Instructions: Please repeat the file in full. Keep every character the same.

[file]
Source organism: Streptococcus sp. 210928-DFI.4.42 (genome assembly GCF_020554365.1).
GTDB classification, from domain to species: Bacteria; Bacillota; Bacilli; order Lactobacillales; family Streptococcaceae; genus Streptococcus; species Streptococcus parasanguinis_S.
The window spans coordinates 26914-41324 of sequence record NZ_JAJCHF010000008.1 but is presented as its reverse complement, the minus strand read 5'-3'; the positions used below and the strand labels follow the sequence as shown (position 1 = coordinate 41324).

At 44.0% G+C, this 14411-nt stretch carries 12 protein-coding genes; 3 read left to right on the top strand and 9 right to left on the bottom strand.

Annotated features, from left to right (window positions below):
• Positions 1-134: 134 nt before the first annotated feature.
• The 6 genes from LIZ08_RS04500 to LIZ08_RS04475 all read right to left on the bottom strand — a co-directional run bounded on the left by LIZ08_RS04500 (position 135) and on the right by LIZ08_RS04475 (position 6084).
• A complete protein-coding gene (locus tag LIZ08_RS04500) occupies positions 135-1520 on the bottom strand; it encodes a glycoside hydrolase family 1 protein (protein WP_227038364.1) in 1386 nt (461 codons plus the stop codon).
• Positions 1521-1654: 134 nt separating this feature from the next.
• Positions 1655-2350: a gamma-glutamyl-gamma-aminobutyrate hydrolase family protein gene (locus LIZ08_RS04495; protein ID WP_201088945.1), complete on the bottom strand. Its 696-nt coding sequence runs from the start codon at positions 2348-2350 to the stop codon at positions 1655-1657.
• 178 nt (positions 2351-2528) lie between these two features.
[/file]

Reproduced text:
Source organism: Streptococcus sp. 210928-DFI.4.42 (genome assembly GCF_020554365.1).
GTDB classification, from domain to species: Bacteria; Bacillota; Bacilli; order Lactobacillales; family Streptococcaceae; genus Streptococcus; species Streptococcus parasanguinis_S.
The window spans coordinates 26914-41324 of sequence record NZ_JAJCHF010000008.1 but is presented as its reverse complement, the minus strand read 5'-3'; the positions used below and the strand labels follow the sequence as shown (position 1 = coordinate 41324).

At 44.0% G+C, this 14411-nt stretch carries 12 protein-coding genes; 3 read left to right on the top strand and 9 right to left on the bottom strand.

Annotated features, from left to right (window positions below):
• Positions 1-134: 134 nt before the first annotated feature.
• The 6 genes from LIZ08_RS04500 to LIZ08_RS04475 all read right to left on the bottom strand — a co-directional run bounded on the left by LIZ08_RS04500 (position 135) and on the right by LIZ08_RS04475 (position 6084).
• A complete protein-coding gene (locus tag LIZ08_RS04500) occupies positions 135-1520 on the bottom strand; it encodes a glycoside hydrolase family 1 protein (protein WP_227038364.1) in 1386 nt (461 codons plus the stop codon).
• Positions 1521-1654: 134 nt separating this feature from the next.
• Positions 1655-2350: a gamma-glutamyl-gamma-aminobutyrate hydrolase family protein gene (locus LIZ08_RS04495; protein ID WP_201088945.1), complete on the bottom strand. Its 696-nt coding sequence runs from the start codon at positions 2348-2350 to the stop codon at positions 1655-1657.
• 178 nt (positions 2351-2528) lie between these two features.